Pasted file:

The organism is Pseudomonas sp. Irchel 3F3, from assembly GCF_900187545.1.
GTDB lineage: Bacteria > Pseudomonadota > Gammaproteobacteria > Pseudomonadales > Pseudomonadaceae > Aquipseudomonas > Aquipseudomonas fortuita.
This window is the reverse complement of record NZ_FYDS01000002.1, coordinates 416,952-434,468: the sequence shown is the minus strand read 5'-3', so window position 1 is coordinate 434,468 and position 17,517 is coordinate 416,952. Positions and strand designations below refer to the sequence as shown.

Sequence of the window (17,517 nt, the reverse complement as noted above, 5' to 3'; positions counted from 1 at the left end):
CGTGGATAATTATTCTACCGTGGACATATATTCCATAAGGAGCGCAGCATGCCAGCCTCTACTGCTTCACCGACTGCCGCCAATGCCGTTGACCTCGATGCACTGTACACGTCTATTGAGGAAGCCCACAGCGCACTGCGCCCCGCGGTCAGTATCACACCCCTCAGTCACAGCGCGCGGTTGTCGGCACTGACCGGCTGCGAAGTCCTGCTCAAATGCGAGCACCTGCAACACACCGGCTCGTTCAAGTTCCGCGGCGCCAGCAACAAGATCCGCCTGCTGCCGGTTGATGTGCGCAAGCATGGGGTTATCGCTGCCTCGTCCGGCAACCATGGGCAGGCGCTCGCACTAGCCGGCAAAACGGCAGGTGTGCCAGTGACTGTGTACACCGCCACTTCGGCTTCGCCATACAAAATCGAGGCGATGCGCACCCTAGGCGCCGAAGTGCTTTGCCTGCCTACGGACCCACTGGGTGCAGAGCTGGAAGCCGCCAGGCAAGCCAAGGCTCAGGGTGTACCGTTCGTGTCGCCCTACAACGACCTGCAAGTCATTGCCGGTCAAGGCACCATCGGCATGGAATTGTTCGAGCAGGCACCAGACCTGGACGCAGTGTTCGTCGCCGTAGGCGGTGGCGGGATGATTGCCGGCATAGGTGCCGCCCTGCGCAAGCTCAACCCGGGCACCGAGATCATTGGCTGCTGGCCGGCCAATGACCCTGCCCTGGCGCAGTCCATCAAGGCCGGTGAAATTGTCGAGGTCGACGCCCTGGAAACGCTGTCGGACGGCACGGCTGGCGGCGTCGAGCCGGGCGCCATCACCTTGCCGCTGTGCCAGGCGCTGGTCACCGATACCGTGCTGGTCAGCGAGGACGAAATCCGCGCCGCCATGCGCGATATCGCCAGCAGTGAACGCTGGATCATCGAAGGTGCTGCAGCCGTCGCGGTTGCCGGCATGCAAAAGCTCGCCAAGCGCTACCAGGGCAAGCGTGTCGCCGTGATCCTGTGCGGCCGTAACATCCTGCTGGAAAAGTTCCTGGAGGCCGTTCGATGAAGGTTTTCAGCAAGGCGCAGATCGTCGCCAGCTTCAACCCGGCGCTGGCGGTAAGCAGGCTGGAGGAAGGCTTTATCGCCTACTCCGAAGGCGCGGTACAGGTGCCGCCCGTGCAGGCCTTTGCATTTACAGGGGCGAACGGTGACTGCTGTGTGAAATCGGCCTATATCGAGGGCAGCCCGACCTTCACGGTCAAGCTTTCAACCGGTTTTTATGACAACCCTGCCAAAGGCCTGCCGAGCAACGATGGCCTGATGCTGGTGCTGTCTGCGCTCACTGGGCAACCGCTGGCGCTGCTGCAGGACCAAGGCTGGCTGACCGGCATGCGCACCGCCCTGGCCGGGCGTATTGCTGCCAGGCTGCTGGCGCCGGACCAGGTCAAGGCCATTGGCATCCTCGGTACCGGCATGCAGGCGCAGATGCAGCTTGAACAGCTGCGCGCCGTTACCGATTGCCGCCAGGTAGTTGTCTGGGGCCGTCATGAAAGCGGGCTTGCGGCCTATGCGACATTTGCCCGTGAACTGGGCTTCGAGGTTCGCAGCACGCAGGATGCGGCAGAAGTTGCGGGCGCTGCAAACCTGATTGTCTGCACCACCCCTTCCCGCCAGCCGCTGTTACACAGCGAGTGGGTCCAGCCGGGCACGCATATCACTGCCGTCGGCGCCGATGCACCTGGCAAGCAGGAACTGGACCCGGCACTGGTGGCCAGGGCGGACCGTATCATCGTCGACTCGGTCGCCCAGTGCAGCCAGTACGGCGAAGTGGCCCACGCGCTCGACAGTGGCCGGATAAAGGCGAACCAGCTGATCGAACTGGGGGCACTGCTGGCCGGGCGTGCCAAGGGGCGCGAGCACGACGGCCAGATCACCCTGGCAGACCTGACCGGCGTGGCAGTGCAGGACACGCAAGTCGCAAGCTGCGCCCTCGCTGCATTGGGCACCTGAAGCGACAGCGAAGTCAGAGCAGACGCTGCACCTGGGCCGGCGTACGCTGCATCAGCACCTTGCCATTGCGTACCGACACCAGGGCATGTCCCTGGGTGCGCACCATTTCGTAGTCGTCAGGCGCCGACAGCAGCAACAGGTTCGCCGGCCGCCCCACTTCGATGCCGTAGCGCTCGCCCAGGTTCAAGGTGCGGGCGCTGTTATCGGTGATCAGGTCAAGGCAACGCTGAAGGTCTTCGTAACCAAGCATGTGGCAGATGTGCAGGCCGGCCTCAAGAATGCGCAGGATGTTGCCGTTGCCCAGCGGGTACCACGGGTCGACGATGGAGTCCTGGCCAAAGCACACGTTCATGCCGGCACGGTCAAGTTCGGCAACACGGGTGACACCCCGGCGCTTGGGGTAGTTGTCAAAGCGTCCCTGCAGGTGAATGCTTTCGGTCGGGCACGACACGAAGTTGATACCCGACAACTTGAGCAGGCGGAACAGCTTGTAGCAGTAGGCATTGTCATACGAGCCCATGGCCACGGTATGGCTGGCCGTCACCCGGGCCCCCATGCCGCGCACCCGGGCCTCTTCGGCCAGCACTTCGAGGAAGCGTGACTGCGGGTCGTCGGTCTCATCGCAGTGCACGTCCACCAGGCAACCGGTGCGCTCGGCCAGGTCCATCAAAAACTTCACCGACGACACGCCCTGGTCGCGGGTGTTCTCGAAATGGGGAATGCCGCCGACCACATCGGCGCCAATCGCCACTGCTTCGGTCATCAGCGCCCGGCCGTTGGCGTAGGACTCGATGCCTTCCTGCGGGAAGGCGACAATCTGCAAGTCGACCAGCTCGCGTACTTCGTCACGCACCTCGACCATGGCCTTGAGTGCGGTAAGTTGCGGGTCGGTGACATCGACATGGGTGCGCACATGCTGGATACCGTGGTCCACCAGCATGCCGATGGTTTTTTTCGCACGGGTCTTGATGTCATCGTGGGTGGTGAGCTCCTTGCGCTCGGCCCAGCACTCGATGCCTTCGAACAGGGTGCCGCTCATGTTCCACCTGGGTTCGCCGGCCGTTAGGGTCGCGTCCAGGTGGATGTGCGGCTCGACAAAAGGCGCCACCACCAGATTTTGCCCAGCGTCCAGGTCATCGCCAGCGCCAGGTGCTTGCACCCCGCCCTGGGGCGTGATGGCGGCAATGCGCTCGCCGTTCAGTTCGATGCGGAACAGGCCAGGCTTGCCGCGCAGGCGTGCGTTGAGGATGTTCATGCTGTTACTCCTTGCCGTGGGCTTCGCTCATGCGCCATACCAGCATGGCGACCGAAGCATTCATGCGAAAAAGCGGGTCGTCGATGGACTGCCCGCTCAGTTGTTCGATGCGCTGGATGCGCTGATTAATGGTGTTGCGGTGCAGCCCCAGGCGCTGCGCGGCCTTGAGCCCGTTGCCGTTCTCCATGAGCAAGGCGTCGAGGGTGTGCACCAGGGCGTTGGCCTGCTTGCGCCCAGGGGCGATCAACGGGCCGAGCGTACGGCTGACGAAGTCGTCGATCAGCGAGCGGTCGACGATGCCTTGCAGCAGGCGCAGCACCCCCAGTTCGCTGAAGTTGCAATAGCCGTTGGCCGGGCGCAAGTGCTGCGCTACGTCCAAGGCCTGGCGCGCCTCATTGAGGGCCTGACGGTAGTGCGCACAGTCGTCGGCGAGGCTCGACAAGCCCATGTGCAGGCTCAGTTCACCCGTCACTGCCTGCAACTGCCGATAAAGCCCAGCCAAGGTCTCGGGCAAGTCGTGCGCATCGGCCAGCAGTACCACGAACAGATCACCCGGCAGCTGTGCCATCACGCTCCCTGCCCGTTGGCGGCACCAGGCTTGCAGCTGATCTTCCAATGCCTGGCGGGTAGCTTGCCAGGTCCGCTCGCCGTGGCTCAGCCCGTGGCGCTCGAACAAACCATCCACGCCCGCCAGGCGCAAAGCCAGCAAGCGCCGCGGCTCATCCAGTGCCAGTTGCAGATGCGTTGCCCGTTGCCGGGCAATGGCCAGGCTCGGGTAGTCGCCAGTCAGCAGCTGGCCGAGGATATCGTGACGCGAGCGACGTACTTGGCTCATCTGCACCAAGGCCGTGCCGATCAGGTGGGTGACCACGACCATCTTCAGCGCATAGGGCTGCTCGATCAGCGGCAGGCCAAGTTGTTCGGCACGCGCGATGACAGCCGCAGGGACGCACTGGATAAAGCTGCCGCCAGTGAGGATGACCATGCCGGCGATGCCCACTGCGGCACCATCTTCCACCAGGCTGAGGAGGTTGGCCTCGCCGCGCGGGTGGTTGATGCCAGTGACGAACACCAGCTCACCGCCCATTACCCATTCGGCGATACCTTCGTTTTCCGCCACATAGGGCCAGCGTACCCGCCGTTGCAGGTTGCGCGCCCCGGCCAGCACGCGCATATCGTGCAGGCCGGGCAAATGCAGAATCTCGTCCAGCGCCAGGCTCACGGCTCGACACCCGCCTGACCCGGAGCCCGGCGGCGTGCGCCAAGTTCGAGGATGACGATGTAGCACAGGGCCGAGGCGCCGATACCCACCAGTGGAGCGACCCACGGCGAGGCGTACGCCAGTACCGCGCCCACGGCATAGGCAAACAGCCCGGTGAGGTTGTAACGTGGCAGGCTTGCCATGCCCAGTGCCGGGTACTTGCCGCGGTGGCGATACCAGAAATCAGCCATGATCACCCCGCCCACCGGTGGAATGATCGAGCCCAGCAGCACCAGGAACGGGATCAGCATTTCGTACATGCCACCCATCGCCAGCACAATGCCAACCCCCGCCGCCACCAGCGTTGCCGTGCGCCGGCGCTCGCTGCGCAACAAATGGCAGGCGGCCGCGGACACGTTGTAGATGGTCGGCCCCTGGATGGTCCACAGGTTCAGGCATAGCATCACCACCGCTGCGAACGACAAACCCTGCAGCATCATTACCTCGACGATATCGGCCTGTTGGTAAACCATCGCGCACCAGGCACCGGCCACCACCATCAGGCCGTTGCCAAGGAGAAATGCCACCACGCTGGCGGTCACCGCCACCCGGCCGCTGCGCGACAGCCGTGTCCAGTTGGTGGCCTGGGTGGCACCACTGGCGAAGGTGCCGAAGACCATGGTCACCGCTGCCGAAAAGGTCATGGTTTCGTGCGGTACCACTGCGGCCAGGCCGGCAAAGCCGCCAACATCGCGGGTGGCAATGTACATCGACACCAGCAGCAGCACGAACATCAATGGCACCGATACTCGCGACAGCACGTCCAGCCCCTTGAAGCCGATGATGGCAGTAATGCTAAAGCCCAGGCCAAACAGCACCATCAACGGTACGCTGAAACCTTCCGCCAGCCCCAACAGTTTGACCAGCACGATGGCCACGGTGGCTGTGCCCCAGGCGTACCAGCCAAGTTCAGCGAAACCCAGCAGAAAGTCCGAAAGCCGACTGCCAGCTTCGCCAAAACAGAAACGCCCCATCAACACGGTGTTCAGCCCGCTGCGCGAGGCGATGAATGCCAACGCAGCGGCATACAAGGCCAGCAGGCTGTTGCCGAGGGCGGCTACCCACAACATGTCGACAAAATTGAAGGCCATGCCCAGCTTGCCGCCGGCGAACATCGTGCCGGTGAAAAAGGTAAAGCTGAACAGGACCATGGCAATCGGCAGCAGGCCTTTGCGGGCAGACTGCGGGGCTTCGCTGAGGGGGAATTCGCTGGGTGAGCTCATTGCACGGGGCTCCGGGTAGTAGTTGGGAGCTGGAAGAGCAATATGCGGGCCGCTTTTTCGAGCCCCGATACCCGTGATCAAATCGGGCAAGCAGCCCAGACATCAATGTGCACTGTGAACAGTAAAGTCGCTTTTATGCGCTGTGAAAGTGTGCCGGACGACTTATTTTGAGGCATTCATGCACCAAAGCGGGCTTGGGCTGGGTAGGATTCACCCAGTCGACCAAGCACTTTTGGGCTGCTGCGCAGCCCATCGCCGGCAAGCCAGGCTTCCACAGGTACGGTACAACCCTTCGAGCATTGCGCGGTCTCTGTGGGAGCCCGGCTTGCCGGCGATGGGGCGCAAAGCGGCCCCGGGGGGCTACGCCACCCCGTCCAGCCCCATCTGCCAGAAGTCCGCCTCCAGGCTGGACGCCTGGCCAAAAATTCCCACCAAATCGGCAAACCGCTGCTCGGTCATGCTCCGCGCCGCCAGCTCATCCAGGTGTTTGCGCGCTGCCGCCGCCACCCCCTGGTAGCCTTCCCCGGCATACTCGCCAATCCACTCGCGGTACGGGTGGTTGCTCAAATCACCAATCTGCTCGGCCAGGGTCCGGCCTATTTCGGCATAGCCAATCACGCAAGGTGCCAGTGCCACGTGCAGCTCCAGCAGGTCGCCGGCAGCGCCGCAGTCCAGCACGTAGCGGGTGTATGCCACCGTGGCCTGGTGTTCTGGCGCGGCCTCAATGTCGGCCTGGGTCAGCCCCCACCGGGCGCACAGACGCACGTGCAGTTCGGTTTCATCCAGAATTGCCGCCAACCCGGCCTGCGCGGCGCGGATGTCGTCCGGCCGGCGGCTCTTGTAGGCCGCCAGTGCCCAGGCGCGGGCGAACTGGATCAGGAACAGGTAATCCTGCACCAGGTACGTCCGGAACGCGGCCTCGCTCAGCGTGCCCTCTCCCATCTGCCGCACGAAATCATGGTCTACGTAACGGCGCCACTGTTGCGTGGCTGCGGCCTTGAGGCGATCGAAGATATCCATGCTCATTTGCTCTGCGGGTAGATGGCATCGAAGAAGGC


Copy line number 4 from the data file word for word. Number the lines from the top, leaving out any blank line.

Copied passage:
Sequence of the window (17,517 nt, the reverse complement as noted above, 5' to 3'; positions counted from 1 at the left end):